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Keeping personal property separate from marital property

What is common law property?

Minnesota law follows common law property guidelines which essentially states that any property that is acquired by either member during their marriage will be considered their personal property unless the item is put into both of their names. While this practice is not unusual especially when it comes to the purchase of items such as cars, it can be an important factor in the event a divorce occurs.

Minnesota also operates under the premise that all property in a marriage is marital so the burden of proof will lie with the party who is claiming personal property to provide the evidence that the property is non-marital.

Marital property

When divorcing in Minnesota any property that is classified as marital property, will be subject to equitable division between both of the spouses. It is important to remember that equitable division is not the same as equal division and you should not expect to automatically get a 50-50 split in regards to marital property. The equitable division will take other factors into account such as each spouse’s current and future earnings as well as other property they may have. Though, if there is no significant difference between what each spouse earns, a 50-50 split may be what the court orders.

Non-marital property

While most property is considered marital property during a divorce in Minnesota, there are types of property that can be classified as non-marital property and not subject to distribution. If you have non-marital property you will have to prove that you own the property and that it is not a marital asset. Some types of property that may be deemed non-marital property include:

  • Property that was inherited by you either before or during the marriage.
  • Property that was owned by you before your current marriage.
  • Property that was given as a gift to you as long as the gift was not from your spouse.

If the property is deemed non-marital, you will remain the sole owner of the property, and it will not be subject to division. Proving that your property is non-marital can be relatively easy with property that is considered tangible property such as cars or homes that would have your name on the title and the date of sale, but with the non-tangible property such as retirement and investment accounts, it can prove a little more difficult.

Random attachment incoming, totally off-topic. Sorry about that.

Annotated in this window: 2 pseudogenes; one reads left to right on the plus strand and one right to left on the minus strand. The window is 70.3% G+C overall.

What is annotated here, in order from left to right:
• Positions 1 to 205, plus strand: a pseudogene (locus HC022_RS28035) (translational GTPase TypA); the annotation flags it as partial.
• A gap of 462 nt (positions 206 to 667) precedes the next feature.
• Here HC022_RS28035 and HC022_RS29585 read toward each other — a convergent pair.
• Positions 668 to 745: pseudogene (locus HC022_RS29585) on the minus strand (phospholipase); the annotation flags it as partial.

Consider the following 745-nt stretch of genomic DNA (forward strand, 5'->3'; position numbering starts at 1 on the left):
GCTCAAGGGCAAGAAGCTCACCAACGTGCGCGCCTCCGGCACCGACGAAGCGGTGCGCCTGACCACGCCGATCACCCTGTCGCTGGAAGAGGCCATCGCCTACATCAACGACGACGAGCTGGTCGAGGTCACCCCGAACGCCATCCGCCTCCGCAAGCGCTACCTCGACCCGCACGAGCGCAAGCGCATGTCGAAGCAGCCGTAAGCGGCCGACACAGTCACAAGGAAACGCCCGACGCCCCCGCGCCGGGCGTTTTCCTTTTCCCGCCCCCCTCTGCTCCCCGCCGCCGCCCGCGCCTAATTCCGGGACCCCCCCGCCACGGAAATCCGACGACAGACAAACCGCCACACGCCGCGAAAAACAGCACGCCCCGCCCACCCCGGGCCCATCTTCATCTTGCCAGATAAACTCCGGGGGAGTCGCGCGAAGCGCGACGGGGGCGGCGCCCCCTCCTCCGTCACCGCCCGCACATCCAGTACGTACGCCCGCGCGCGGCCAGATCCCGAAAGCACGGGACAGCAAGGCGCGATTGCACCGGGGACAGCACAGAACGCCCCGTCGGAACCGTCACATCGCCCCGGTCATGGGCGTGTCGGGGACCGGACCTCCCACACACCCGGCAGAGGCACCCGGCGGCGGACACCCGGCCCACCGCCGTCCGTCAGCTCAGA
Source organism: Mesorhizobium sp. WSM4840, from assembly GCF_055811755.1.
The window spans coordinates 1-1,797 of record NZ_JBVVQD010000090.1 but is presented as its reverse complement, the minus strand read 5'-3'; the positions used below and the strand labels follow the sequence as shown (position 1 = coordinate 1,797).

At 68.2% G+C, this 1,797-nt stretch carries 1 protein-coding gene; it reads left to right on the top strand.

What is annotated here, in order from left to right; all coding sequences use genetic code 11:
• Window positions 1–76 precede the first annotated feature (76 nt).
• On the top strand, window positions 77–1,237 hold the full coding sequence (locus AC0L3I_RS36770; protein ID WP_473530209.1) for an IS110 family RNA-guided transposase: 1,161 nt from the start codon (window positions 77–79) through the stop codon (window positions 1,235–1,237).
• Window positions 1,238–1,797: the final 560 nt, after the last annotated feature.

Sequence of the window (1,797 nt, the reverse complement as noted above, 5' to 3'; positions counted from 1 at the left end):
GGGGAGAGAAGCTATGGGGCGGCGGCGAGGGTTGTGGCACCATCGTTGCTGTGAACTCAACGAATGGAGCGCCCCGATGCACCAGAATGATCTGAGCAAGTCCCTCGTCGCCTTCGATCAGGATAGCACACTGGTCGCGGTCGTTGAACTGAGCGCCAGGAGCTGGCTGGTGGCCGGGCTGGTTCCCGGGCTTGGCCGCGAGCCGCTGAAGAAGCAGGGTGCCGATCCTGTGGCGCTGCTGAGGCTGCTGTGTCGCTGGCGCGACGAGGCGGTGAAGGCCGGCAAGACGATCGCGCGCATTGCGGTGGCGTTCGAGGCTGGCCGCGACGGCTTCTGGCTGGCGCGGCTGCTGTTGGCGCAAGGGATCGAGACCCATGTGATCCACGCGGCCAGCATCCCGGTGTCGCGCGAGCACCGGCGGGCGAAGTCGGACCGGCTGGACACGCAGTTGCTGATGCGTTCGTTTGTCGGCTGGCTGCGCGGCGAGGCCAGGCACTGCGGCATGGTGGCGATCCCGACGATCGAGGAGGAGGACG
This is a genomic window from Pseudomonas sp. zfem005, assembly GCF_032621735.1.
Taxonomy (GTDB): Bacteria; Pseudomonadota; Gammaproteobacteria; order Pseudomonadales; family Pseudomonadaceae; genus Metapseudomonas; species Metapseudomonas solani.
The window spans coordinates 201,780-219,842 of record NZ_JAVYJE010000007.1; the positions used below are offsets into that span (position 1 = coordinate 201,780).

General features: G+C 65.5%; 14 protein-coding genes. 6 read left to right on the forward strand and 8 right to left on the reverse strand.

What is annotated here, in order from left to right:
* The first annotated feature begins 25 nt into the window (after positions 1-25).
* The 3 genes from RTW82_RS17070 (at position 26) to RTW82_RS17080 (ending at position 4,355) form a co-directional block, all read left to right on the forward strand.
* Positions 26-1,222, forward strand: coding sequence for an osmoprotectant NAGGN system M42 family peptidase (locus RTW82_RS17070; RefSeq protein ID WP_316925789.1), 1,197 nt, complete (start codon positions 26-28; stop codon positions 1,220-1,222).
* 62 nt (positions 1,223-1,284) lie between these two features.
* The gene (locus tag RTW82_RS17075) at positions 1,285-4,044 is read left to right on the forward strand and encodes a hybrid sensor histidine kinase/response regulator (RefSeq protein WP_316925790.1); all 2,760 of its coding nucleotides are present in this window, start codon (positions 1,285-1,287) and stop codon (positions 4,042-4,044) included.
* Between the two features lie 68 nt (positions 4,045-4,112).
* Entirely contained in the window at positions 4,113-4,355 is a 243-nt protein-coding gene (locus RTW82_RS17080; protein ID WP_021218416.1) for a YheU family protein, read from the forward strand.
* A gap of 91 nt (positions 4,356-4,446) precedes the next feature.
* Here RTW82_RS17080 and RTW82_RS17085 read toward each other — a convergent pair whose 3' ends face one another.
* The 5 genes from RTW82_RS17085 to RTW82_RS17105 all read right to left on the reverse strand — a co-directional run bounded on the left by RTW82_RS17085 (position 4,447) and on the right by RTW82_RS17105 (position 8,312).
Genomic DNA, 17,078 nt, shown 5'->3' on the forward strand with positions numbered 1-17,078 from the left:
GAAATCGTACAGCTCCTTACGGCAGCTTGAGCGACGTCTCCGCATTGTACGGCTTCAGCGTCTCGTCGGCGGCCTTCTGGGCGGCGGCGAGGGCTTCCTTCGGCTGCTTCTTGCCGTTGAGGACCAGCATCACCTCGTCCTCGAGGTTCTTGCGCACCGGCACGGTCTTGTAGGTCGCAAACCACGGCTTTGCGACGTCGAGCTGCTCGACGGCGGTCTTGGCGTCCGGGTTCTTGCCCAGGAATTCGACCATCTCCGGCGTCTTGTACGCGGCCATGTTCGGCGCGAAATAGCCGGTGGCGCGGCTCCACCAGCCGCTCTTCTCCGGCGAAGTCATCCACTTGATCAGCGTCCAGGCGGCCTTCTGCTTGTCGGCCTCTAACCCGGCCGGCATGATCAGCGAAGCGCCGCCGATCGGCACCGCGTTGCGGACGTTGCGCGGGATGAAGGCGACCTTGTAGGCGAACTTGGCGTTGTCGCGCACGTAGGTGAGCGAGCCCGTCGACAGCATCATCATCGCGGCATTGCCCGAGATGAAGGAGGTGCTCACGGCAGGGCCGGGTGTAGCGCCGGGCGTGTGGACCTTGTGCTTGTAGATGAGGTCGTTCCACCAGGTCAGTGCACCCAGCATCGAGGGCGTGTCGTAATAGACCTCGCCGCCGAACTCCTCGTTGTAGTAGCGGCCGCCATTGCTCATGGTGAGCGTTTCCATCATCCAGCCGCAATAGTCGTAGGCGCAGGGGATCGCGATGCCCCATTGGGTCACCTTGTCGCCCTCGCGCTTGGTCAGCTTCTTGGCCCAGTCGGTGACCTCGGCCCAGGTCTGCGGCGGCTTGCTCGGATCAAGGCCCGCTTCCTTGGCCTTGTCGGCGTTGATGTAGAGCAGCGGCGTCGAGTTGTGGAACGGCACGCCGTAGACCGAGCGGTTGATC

Additionally, if your funds from before the marriage end up being combined in martial accounts your previous funds will then be classified as marital assets. If you feel like you will need to protect this money in the future, it is always best to keep them in separate accounts. While no one wants to plan for the worst, it can save you a significant amount of money you had personally earned before your marriage.

What is the difference between active and passive appreciation?

During the asset division of your divorce, the court will also take into consideration the increase or decrease in the value of the non-marital assets that occurred during the marriage, which may make that portion subject to marital division as well. There are two types of appreciation value that a court will consider when assessing the value the asset has increased.

  • Active appreciation – Active appreciation occurs due to an improvement of the property, business, etc. that increase the value. If these improvements occur during the marriage, the increase in the value may be subject to martial asset equitable division.
  • Passive appreciation – Passive appreciation is the value that property will increase during the marriage which is due to such factors as a rise in market value. For example, if you go into the marriage with an undeveloped piece of land that remains in the same state through to your divorce but increases in value due to a rise in the market value of property in the area, that would be deemed as passive appreciation and would not be subject to marital division.

Determining marital property can be complicated so finding a qualified Minnesota divorce attorney can help you determine if you have property that could qualify as non-marital and what it will take to create your burden of proof.

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